Women like Dr. Reddi, the first woman doctor in India, a surgeon, a educator, a lawmaker & a social reformer. A rebel & a feminist!

 

Dr. Reddi worked for the abolition of Devadasi, and raising age of consent for marriage of girls from 16 to 21. In 1954, she opened the Cancer Institute in Chennai and in 1956 was awarded the Padma Bhushan; her name is written in golden words during India’s Independence struggle
Born to a devdasi, her father was outcast from the community who was her support system towards education. A rebel that she was she truly knew her worth and possibly the legacy she would create through her work in women empowerment & gender equality. She refused marriage as an option and instead choose education. She went ahead and sought education in the Maharajah College, then only a boys institution. She fought against the casteist practices of devdasi performances in public and private places.  For further supporting the community of Devadasis – she started a home which now can be probably called the country’s first shelter homes for victims of sexual assault – in her own home in Adyar.
Her sister’s early loss of life was one of Dr. Reddi’s biggest personal and professional drive to set up the Adayar Cancer Institute in 1954.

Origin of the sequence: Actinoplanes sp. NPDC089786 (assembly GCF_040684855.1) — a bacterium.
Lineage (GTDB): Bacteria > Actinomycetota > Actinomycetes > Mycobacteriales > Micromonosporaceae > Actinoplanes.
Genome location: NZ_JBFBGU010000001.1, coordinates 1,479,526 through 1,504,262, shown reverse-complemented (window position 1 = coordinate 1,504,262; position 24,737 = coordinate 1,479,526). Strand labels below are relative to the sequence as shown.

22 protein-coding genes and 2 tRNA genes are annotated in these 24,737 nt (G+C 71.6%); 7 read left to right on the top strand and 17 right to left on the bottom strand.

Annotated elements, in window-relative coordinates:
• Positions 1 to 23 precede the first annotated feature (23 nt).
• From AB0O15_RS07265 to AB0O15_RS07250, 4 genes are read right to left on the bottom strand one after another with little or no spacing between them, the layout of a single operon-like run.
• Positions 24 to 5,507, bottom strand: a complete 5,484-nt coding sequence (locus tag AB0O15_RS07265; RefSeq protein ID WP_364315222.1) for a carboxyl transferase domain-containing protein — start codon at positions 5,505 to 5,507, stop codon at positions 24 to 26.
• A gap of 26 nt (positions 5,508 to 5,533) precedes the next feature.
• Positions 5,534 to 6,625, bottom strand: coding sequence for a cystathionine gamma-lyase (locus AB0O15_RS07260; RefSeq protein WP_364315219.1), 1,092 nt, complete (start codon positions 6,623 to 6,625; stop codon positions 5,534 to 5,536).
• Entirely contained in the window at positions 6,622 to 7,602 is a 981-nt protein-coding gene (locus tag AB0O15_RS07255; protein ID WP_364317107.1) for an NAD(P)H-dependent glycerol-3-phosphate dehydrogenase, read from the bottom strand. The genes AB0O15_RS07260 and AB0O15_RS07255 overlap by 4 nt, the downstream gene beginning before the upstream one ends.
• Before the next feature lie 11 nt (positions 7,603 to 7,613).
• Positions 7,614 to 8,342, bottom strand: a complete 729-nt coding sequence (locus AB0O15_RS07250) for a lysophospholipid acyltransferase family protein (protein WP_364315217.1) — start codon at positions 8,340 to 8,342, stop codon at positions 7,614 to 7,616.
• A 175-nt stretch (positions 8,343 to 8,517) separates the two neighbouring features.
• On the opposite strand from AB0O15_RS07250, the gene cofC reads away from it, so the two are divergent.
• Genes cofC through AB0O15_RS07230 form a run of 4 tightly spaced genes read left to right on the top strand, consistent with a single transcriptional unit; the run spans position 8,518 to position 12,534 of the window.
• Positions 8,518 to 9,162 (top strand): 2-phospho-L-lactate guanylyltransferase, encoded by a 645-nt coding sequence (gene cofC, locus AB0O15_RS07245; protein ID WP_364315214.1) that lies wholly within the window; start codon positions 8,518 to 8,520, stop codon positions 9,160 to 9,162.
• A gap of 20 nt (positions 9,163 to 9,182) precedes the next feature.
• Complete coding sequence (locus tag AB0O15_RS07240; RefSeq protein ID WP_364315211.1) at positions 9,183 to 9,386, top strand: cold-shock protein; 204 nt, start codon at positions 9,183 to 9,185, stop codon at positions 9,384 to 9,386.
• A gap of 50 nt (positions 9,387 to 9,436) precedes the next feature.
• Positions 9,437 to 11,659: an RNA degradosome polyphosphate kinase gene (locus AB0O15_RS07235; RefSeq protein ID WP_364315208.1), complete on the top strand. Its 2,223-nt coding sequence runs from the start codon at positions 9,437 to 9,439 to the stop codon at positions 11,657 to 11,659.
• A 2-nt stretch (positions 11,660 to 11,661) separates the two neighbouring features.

After education and medicine, she turned to administration and became the first woman to become the Deputy President the Madras Presidency Council. The 1947 Madras Devdasi Bill owed much to her work as part of the Council, though she resigned from it in protest after the arrest of Mahatma Gandhi following the Dandi March in 1930.
Here is Dr. Reddi herself on the role of women in an article published in the August 15, 1947 Independence Day edition of The Hindu:
“Indian women have a great role to play in the modern world, with its chaos and rumblings of another war. With their background of philosophy and religion, with their apprenticeship under Gandhian leadership, with the sense of motherhood strong in them they can be and should be the ambassadors of love, peace and unity. It is the Gandhian concept of non-violence alone that can save the world from a cataclysm. And it is the women of India alone who can carry the message best so that the world may come together in unity and peace.”

The Government of Tamil Nadu announced on Monday that government hospitals in the State will celebrate her birth anniversary as ‘Hospital Day’ every year.

On her 133rd birth anniversary, Google Doodle celebrates Dr. Reddi who devoted her life to public health and fought the battle against gender inequality. 

 

Credits – Google Doodle

Team,

O Womania

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